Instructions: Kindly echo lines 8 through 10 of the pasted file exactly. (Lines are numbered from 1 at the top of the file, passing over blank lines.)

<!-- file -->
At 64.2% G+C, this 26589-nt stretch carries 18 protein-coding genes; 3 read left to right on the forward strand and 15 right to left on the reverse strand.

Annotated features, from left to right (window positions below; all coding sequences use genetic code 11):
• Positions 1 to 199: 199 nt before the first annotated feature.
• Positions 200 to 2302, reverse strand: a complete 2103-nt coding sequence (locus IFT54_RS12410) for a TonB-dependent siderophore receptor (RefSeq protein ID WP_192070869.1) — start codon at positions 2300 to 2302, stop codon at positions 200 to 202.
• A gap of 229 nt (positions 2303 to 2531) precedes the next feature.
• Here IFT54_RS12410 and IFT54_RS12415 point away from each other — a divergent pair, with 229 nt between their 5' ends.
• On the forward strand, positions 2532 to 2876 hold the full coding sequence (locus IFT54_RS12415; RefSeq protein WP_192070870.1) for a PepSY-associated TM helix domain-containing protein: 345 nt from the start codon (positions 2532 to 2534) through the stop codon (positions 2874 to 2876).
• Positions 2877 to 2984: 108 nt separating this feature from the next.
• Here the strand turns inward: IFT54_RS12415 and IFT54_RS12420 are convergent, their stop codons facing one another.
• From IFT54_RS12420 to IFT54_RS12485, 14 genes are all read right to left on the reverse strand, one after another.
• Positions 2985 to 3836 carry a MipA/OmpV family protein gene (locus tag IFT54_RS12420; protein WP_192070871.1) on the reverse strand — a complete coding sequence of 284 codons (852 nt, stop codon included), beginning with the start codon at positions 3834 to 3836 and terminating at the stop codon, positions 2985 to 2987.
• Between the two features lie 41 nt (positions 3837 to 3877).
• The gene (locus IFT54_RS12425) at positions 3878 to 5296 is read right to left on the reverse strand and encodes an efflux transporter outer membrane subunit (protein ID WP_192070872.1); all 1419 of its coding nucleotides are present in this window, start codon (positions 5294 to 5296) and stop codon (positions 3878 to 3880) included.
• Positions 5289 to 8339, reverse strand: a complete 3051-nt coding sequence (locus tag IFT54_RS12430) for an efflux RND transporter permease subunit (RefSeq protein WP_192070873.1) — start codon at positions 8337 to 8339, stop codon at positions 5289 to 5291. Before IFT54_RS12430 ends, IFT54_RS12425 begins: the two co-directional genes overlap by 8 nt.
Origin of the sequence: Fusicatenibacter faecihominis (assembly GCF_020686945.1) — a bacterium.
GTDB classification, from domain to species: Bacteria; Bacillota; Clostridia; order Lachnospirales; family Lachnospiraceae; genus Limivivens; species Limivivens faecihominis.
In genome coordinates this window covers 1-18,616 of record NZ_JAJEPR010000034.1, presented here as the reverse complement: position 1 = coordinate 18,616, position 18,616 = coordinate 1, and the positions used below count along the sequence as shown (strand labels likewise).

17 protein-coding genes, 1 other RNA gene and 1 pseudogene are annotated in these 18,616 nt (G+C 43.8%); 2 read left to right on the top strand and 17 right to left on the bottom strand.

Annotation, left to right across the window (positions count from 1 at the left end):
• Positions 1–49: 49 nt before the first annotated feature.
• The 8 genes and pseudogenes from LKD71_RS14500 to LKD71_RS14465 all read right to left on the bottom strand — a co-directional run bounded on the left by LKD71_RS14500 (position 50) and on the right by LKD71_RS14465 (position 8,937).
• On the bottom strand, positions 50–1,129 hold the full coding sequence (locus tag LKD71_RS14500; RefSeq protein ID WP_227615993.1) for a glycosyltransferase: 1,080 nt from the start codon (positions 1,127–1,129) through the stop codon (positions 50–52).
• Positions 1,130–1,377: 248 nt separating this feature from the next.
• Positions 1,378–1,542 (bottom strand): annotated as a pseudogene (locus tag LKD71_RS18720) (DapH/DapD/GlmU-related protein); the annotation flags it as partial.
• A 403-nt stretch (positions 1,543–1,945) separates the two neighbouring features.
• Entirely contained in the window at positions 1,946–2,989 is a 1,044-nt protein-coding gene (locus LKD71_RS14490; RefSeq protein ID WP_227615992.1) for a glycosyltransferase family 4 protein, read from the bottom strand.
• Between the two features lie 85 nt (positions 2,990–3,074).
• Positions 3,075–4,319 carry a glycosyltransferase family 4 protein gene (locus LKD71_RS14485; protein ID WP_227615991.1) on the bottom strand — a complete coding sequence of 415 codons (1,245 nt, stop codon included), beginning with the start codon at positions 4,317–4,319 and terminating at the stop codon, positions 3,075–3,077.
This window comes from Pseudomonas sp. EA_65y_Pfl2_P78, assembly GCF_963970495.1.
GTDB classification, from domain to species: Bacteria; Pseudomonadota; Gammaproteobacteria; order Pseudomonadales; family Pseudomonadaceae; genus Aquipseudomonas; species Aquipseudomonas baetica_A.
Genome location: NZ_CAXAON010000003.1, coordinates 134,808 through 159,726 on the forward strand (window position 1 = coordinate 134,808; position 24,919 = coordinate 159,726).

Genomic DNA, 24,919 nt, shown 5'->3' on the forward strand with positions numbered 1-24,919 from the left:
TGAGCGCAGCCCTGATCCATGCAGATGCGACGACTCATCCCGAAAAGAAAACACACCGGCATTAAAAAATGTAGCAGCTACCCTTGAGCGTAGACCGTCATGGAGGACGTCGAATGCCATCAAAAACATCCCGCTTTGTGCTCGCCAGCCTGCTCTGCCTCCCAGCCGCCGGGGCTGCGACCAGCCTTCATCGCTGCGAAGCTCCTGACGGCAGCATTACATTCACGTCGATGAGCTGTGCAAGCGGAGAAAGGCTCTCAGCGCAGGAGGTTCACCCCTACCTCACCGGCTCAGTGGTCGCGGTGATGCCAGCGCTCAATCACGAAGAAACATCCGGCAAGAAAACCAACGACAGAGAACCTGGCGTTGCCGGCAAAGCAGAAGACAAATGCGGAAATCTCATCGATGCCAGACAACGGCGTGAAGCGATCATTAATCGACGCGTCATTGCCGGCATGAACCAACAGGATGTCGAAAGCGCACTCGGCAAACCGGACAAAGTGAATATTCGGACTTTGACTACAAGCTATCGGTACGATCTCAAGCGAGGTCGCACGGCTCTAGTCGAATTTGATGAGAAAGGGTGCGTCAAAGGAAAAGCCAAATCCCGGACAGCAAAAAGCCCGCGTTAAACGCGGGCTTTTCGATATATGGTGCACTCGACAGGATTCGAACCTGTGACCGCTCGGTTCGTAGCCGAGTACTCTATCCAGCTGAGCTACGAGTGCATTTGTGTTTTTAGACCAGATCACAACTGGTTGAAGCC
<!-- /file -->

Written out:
• Positions 2877 to 2984: 108 nt separating this feature from the next.
• Here the strand turns inward: IFT54_RS12415 and IFT54_RS12420 are convergent, their stop codons facing one another.
• From IFT54_RS12420 to IFT54_RS12485, 14 genes are all read right to left on the reverse strand, one after another.